My 17th birthday party remains in my memory as one of the most fun nights I’ve ever had. I invited a handful of girlfriends to my house to celebrate with me and we feasted on a shrimp and rice gumbo dish that my mother had made for us to enjoy after she departed for the night. There were a number of bottles of sweet sparkling wine and we laughed until black mascara tears ran down our faces. It was unforgettable.
This week my youngest son turned 17. A handful of details of his birth remain vivid all these years later – the kind nurse who steered us to the secret mini fridge filled with juice and jello, the endless stairs I went up and down to hasten my child’s arrival, my doctor who gave me complete freedom to assume any position I found productive and comfortable…all positive and good memories.
At 17, I was clueless about where I was going in life, if anywhere at all. I was a senior in high school, but a terrible student, disinclined to complete assignments or even attend school. I’m afraid my son is similarly inclined.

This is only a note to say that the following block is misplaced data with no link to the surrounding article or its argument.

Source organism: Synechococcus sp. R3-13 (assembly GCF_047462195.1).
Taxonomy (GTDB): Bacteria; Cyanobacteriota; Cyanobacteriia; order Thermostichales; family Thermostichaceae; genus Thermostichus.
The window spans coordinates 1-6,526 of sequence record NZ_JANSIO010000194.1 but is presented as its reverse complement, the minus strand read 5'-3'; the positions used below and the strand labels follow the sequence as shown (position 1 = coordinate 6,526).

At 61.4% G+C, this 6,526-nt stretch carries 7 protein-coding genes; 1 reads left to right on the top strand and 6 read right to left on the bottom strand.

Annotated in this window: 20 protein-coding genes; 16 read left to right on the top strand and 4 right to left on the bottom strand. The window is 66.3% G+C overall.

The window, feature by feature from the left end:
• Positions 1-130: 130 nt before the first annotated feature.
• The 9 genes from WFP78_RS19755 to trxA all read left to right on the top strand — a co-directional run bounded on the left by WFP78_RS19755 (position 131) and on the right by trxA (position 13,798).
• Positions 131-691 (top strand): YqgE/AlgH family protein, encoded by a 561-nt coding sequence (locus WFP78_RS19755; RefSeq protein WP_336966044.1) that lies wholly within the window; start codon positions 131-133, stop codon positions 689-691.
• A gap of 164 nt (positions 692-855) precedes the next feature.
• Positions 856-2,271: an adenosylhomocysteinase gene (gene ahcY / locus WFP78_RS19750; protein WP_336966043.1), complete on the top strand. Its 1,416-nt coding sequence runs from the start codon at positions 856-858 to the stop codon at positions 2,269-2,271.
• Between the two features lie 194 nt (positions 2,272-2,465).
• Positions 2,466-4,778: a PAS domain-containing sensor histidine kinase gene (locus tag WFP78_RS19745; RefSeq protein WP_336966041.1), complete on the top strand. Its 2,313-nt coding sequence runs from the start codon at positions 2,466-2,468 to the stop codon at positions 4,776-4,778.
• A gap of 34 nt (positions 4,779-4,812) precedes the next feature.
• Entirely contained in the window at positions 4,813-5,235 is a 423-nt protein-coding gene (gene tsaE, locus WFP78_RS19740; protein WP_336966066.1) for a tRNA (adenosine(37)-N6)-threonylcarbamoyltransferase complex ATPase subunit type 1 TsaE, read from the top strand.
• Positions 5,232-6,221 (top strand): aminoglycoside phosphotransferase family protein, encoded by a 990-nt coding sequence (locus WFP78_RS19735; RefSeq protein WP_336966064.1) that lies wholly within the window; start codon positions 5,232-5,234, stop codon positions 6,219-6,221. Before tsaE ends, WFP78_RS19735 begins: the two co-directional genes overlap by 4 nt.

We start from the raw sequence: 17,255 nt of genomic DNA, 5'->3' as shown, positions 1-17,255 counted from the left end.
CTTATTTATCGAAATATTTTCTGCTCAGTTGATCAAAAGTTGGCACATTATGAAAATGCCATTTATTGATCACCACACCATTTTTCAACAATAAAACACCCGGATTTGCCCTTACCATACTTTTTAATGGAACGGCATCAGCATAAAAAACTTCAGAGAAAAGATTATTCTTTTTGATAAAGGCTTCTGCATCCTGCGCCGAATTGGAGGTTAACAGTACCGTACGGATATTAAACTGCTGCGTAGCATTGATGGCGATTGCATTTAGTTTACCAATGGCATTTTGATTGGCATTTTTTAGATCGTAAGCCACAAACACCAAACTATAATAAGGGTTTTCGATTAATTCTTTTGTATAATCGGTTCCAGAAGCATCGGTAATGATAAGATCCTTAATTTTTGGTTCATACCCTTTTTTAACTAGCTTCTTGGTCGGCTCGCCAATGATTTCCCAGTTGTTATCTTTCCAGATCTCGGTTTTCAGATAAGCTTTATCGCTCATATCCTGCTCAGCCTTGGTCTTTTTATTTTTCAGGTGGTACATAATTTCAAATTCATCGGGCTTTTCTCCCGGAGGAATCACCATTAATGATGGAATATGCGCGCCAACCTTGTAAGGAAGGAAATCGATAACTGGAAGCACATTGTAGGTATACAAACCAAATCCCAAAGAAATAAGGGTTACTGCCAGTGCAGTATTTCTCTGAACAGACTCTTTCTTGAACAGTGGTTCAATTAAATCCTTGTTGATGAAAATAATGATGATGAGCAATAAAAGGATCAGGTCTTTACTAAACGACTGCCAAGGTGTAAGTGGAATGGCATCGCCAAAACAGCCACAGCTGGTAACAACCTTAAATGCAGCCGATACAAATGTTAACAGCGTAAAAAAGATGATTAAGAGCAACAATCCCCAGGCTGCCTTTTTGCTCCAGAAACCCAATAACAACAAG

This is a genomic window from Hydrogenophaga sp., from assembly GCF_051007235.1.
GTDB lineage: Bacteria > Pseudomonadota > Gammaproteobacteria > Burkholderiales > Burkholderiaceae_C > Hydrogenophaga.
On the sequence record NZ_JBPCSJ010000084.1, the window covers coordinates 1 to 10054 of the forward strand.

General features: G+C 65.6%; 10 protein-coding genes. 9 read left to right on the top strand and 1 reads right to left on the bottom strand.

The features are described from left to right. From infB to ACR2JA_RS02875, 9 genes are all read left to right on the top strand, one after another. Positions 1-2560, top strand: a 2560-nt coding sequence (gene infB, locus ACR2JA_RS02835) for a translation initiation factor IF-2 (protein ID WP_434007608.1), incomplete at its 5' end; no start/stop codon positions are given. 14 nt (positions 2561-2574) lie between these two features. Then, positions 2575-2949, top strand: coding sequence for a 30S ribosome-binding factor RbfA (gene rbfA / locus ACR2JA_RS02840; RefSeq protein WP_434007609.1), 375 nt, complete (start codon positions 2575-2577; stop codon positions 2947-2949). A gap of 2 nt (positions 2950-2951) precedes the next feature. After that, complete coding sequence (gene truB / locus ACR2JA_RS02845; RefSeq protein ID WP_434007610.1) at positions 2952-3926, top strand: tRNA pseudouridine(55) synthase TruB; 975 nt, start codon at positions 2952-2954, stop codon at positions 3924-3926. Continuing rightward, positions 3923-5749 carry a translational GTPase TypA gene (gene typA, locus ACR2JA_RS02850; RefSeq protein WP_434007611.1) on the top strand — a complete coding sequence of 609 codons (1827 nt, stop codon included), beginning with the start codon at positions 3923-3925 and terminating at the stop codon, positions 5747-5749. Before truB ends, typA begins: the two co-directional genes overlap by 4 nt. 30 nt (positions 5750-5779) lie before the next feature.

The frustration I feel about the inconsistency between his intelligence and his effort is real, but I’m also proof positive that lack of commitment to high school is not necessarily a reliable predictor of future success. On some level, I wish he had opted for a simple, direct route to preparing himself for what might comes next in his life, but I’ve accepted that there’s nothing I can do to motivate him.
He’ll have to figure it out.
The last year has been challenging in ways I’ve never imagined, much less been forced to navigate. Cancel culture has been a weapon wielded for decades, but social media has sharpened the knife that people, including teenagers, use to hurt one another. Trying to determine when to quietly comfort, and when to kick him in the ass, has been a
graduate PhD level course in parenting.
Janice Ian wrote an anthem, At 17, to adolescent outsiders. That song absolutely breaks my heart, but I know that where we are that last year before “adulthood,” is merely a page in the book of life we each write for ourselves. My son has many more chapters to come – and I intend to witness as many of them as possible.
That strong mother doesn’t tell her cub ‘Son, stay weak so the wolves can get you’. She says, ‘Toughen up, this is reality we are living in.'”Lauryn Hill